You may have been told that the term, “Christmas,” refers to a Catholic Mass. This is erroneous. The suffix “mas” is a contraction of a Saxon word, “massa” meaning “a day of rest, a holy day or a feast day.” The Catholic Mass is a sacrament, viewed by the Romanist church as a necessary ongoing practice where the participant ingests the wine and the “host,” which are said to become the literal blood and body of Jesus. This is done week after week, in hope of salvation. It is the Romish church which has taken a word out of its root, and redefined it to mean something else.
The Roman Catholic Church did not even come into existence until the fourth century, yet, there are historical references to the remembrance of the birth of Christ long before that. “Historians find apparent references to a remembrance of the birth of Jesus Christ as early as the second century – referred to, in translations from the Latin, as ‘the Feast of the Nativity.’” (Quoted from an article by Jerald Manley)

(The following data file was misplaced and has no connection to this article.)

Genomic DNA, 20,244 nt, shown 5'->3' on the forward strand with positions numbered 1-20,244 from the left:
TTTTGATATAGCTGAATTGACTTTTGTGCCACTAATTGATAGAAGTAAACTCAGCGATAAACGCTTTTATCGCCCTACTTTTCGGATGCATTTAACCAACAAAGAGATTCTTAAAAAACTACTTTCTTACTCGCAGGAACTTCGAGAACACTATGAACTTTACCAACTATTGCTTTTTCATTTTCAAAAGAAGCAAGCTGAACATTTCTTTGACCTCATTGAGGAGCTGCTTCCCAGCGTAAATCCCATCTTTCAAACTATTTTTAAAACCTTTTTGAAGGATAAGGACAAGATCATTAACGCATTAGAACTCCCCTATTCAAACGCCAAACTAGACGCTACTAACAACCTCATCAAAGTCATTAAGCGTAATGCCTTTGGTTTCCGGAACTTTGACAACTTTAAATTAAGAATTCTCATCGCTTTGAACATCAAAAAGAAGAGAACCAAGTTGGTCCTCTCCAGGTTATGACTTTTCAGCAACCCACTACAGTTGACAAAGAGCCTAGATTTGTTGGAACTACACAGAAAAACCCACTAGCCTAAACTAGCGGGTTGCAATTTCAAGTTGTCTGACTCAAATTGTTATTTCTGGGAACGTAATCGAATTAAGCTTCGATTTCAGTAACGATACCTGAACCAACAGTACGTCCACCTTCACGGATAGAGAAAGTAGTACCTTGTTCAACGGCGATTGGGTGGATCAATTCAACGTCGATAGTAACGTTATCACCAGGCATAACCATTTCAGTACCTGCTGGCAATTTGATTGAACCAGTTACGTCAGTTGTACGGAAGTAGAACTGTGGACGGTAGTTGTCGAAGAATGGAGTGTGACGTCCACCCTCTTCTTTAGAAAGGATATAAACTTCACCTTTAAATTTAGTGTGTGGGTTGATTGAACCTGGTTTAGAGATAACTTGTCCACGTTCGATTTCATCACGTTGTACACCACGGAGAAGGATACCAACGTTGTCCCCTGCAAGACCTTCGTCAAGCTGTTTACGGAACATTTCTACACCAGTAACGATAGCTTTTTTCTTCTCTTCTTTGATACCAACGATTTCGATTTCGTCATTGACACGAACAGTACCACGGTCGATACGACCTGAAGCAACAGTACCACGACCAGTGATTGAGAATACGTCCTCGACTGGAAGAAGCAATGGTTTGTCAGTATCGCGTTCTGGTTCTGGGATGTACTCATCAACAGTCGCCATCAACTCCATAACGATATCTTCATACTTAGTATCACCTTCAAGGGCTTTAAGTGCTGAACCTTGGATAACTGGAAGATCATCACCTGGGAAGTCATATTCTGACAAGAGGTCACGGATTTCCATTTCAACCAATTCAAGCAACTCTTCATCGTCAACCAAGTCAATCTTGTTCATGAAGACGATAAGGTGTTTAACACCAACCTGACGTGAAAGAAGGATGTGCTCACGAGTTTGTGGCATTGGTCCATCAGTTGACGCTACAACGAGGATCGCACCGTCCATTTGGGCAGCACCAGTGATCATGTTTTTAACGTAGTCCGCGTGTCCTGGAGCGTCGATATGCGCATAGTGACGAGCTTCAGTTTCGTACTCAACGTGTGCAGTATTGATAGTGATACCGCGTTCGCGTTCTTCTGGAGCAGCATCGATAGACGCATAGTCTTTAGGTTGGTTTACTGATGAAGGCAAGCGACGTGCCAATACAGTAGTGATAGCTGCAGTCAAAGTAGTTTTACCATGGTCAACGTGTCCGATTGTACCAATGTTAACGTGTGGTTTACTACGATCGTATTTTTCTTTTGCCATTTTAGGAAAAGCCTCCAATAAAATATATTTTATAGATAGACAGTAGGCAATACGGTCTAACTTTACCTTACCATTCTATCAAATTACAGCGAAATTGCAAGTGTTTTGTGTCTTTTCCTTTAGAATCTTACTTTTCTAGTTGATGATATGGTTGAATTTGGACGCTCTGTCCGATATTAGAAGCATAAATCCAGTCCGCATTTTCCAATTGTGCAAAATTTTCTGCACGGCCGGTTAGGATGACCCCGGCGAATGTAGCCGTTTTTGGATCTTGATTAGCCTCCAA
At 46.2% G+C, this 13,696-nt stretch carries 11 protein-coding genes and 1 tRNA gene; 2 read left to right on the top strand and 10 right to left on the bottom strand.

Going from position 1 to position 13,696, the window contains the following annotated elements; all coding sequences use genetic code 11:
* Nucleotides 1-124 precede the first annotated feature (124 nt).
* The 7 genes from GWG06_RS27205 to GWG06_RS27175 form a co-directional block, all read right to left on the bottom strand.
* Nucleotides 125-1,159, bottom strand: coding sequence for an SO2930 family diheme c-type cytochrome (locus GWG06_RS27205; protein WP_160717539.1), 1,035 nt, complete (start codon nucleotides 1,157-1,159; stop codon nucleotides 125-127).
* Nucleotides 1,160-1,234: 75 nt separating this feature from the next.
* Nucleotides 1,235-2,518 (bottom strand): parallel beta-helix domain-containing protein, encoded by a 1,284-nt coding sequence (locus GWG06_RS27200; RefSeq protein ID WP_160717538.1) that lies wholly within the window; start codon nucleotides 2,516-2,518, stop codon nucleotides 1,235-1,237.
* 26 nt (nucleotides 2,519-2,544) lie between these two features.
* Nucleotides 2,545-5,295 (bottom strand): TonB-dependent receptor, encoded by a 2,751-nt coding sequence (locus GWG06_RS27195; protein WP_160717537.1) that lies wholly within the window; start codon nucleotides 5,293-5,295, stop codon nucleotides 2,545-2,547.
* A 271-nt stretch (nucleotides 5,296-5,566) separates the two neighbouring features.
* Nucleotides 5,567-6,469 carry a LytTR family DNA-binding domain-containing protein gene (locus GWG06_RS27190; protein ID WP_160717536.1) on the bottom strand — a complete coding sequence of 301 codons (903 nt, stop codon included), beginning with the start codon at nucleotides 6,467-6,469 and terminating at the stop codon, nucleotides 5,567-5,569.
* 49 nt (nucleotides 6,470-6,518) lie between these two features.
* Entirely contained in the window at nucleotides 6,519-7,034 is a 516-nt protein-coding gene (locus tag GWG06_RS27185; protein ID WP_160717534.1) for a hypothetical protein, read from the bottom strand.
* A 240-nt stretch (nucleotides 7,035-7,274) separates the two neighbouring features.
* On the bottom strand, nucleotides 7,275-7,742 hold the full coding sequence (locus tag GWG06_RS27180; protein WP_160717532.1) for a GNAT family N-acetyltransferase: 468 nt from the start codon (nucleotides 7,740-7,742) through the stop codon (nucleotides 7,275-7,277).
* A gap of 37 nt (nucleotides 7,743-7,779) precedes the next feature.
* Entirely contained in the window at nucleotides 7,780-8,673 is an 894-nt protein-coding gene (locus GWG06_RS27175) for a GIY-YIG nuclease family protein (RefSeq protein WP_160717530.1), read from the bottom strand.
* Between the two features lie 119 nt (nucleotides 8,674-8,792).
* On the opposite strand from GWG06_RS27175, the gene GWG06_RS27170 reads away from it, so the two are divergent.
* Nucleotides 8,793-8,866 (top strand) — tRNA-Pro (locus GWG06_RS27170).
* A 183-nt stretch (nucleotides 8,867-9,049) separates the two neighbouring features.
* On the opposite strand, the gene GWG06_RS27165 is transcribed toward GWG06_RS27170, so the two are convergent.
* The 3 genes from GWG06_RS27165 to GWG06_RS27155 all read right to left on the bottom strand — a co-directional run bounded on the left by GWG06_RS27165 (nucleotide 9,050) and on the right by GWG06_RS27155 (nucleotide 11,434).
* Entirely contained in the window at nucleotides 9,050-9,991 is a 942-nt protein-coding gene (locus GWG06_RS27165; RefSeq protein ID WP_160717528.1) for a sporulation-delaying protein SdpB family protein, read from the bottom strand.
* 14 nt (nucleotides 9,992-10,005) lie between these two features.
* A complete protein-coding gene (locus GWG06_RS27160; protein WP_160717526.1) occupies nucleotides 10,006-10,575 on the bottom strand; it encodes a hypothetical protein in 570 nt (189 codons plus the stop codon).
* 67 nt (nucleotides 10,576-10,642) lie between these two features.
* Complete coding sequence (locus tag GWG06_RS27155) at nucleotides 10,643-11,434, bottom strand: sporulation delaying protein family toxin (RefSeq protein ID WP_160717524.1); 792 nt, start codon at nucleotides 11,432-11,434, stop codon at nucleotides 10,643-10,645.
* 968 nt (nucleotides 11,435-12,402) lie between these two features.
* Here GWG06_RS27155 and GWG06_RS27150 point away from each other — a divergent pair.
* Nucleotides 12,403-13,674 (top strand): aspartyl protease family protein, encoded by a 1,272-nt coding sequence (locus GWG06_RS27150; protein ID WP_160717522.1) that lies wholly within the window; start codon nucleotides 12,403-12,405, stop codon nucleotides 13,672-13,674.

Another sometimes repeated error is the statement, “The birth of Christ could not have been December 25th.” On the contrary, the bulk of historical, biblical and geographical evidence points to a date around that time, if not on that day. One fact irrefutable is that the Lord Jesus Christ was born into the world on a particular day, and that day was a day of rejoicing and great joy! We certainly do no disservice to the truth of God’s Word to have a day set aside every year where we celebrate the first coming of our Saviour into the world to give His life a ransom for many. 1 Timothy 1:15, This is a faithful saying, and worthy of all acceptation, that Christ Jesus came into the world to save sinners; of whom I am chief. A Merry Christmas to all.